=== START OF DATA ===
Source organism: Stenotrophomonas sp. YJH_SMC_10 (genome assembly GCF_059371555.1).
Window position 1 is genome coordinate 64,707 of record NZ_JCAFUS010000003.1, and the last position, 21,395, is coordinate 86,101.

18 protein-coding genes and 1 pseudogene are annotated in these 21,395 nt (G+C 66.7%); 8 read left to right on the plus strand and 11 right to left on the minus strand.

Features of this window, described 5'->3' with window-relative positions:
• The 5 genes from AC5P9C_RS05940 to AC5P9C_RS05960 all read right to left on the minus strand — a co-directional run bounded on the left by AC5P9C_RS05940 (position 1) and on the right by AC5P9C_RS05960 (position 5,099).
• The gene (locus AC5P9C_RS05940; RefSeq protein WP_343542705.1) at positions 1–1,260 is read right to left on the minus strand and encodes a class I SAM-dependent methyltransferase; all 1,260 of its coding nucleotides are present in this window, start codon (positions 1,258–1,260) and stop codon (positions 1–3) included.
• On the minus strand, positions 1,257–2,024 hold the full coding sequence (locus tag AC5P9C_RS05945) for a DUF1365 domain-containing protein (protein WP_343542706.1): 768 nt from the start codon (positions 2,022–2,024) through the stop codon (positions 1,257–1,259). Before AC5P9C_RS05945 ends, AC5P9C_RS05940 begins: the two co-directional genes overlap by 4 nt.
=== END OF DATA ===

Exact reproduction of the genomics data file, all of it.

Source organism: Stenotrophomonas sp. YJH_SMC_10 (genome assembly GCF_059371555.1).
Window position 1 is genome coordinate 64,707 of record NZ_JCAFUS010000003.1, and the last position, 21,395, is coordinate 86,101.

18 protein-coding genes and 1 pseudogene are annotated in these 21,395 nt (G+C 66.7%); 8 read left to right on the plus strand and 11 right to left on the minus strand.

Features of this window, described 5'->3' with window-relative positions:
• The 5 genes from AC5P9C_RS05940 to AC5P9C_RS05960 all read right to left on the minus strand — a co-directional run bounded on the left by AC5P9C_RS05940 (position 1) and on the right by AC5P9C_RS05960 (position 5,099).
• The gene (locus AC5P9C_RS05940; RefSeq protein WP_343542705.1) at positions 1–1,260 is read right to left on the minus strand and encodes a class I SAM-dependent methyltransferase; all 1,260 of its coding nucleotides are present in this window, start codon (positions 1,258–1,260) and stop codon (positions 1–3) included.
• On the minus strand, positions 1,257–2,024 hold the full coding sequence (locus tag AC5P9C_RS05945) for a DUF1365 domain-containing protein (protein WP_343542706.1): 768 nt from the start codon (positions 2,022–2,024) through the stop codon (positions 1,257–1,259). Before AC5P9C_RS05945 ends, AC5P9C_RS05940 begins: the two co-directional genes overlap by 4 nt.